Today, I will be showing you how I made a “marble” door plaque. This technique can be used to make all sorts of plaques to use around your home: labels for a linen closet or pantry, labels for storage boxes, affix them to canisters, or since most normal people have functioning doorbells, a pretty little plaque with your family’s name or motto to accompany your fancy, working doorbell.
I absolutely love this project and it’s easy-peasy.
Last year, I was in search of a bridal shower present for my lovely cousin when I stumbled upon the wonderful blog “A Beautiful Mess” and instructions for marbled clay bowls and instantly knew I’d found what I’d been searching for. Go HERE for the full instructions.
These dishes make the perfect bridal shower present because I think it’s so lovely to have a special place to put your wedding ring whenever you have to take it off to do the dishes, put lotion on in the morning, or just when you go to sleep at night. And when the dish isn’t keeping your rings safe it looks gorgeous just sitting there.
Another added bonus is that you can make them whatever size you want. So if you’re making this for your bestie who’s marrying a professional athlete: make a BIG one.
When I first made these bowls, I followed the instructions on “A Beautiful Mess” exactly except for one detail: the initials on the bottom. When the dishes were rolled out and ready to be baked I made a last-minute decision to add “A&M” in the shallow of the dish. And this is when I realized this marble clay technique could be used to make all sorts of things…like a plaque to cover the hole left when removing a broken door bell.
Not only would it cover the hole but it would look pretty and be super functional. Plus, the labels I was using to inform people that the bell was broken and to “please knock” were killing me.
Added bonus: I had most of the supplies on hand from when I made my cousin’s bowls.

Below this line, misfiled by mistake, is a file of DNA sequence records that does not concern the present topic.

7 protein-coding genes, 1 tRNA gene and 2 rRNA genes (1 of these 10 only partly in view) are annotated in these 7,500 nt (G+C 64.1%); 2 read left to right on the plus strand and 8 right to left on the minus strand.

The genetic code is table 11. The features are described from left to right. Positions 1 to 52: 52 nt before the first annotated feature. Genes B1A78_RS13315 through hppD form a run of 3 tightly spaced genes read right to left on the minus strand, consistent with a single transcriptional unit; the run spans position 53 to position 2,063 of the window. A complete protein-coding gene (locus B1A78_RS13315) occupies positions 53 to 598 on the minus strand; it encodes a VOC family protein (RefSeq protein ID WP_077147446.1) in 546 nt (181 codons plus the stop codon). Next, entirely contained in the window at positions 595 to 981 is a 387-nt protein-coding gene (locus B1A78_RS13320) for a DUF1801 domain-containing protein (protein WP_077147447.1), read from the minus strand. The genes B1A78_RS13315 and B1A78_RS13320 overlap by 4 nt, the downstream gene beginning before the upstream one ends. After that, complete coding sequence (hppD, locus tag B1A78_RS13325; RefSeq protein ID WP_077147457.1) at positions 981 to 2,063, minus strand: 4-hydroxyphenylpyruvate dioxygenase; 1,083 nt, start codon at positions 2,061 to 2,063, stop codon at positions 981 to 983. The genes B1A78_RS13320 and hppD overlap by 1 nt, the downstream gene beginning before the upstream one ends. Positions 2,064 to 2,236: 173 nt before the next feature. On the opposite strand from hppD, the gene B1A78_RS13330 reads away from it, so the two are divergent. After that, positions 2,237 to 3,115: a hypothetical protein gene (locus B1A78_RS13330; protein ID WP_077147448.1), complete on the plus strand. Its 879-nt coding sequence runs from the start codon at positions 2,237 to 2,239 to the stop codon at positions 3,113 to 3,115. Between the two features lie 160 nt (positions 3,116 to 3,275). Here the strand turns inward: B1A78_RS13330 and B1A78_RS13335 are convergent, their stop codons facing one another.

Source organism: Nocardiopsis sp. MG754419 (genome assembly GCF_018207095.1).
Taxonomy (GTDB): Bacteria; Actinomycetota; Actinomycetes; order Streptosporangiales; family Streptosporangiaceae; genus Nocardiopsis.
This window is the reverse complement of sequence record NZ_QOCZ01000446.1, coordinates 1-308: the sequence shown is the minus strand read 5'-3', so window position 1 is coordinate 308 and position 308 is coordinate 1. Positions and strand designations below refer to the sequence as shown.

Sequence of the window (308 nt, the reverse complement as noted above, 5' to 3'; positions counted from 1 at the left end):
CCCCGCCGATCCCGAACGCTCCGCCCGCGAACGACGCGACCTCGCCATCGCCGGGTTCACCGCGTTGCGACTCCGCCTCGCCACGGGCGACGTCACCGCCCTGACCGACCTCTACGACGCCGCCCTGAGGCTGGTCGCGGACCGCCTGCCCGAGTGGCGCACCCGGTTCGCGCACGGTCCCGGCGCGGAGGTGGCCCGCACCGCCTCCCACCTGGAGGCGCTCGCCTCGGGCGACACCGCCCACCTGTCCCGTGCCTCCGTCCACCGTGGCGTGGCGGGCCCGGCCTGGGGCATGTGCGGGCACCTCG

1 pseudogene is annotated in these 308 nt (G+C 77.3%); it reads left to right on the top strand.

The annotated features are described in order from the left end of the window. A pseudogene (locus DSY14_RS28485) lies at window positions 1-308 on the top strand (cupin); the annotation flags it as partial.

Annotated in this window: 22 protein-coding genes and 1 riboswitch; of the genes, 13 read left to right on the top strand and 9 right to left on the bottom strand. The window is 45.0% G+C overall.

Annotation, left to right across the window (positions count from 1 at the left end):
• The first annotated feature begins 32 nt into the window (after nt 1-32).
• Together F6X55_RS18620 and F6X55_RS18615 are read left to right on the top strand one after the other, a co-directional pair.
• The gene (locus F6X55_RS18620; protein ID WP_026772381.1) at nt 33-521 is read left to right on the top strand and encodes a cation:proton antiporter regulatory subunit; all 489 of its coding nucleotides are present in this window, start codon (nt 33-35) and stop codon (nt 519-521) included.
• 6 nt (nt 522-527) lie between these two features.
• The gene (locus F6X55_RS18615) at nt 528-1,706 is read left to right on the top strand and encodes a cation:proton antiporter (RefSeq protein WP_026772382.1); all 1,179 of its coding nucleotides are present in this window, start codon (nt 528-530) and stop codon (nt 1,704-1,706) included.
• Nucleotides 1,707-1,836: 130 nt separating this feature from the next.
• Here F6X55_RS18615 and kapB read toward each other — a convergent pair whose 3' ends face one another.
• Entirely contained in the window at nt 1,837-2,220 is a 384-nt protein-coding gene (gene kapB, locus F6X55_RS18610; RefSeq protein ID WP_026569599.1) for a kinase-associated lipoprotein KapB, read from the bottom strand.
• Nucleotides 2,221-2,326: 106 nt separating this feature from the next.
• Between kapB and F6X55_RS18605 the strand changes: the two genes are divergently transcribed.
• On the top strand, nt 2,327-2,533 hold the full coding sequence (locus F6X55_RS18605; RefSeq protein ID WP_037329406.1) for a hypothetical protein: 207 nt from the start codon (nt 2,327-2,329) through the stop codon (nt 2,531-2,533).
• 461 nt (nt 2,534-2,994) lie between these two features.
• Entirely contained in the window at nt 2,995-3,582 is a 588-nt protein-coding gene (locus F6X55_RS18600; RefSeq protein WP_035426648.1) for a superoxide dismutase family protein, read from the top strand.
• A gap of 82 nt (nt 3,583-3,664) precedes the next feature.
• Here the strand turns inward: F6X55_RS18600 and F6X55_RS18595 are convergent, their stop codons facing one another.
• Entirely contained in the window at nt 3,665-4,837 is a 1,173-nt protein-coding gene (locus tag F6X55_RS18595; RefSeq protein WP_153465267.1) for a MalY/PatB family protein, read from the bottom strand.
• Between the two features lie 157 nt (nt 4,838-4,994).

(You may be asking yourself: why not call an electrician to fix said bell? That’s a reasonable quesiton…Alas, I do not have a reasonable answer. The only thing I can say is that I’m lazy and cheap. Plus my house is small enough that knocking works just fine.)
Supplies to make the “marble” clay for either the plaque or trinket dish:
- sharp pairing knife or Xacto knife
- clay (quantity and colors will be determined by what you’re making; I used varying amounts of the 2 oz. Sculpey brick; for the “Please Knock” plaque I used 1/2 of a 2 oz brick of white; 1/4 of black & gray; and smaller quantities of gold and yellow.)
- rolling pin or glass jar for rolling out the clay
- cookie sheet
- medium-sized artist’s brush
Extra Supplies for making trinket dishes: (You should go to A Beautiful Mess if you’d like instructions to make the trinket bowls.)
- gold liquid gilding
- small artist’s brush — but not your favorite because the gilding is tough to get out with just soap and water.
- a glass or something round to use as a template to cut out the circles
- an oven-safe ramekin or bowl that you’ll use to form the shape of the bowl and to bake it in.
Extra Supplies for making “Please Knock” plaque:
- two screws or pretty brass nails (it is critical that you have these on hand before you bake the plaque because you’ll need to make holes in the clay before baking it; you could also use Liquid Nails to mount the plaque if you want to avoid making holes in either the clay or your door frame.)
- screw driver and drill with drill bit the same width as your screws.
- letter stamps (my letters were 1/2″ squares that I’d picked up in Target’s $1/$3/$5 bin a year ago; the letters themselves are a little less than 1/2″ high.)
Steps for making “Please Knock” plaque:
1. Roll each color into “snakes”. Mine were 6 inches long. The white snakes were a little more than 1/4″ thick each, the gray and black snakes were about 1/8″ and the gold and yellow about 1/16″.
2. Press the snakes together so they form one column. Then hold each end of the column and twist in opposite directions. Once it looks like all the colors are equally twisted, roll it into a snake again until the snake has doubled in size. For me that was roughly 12″.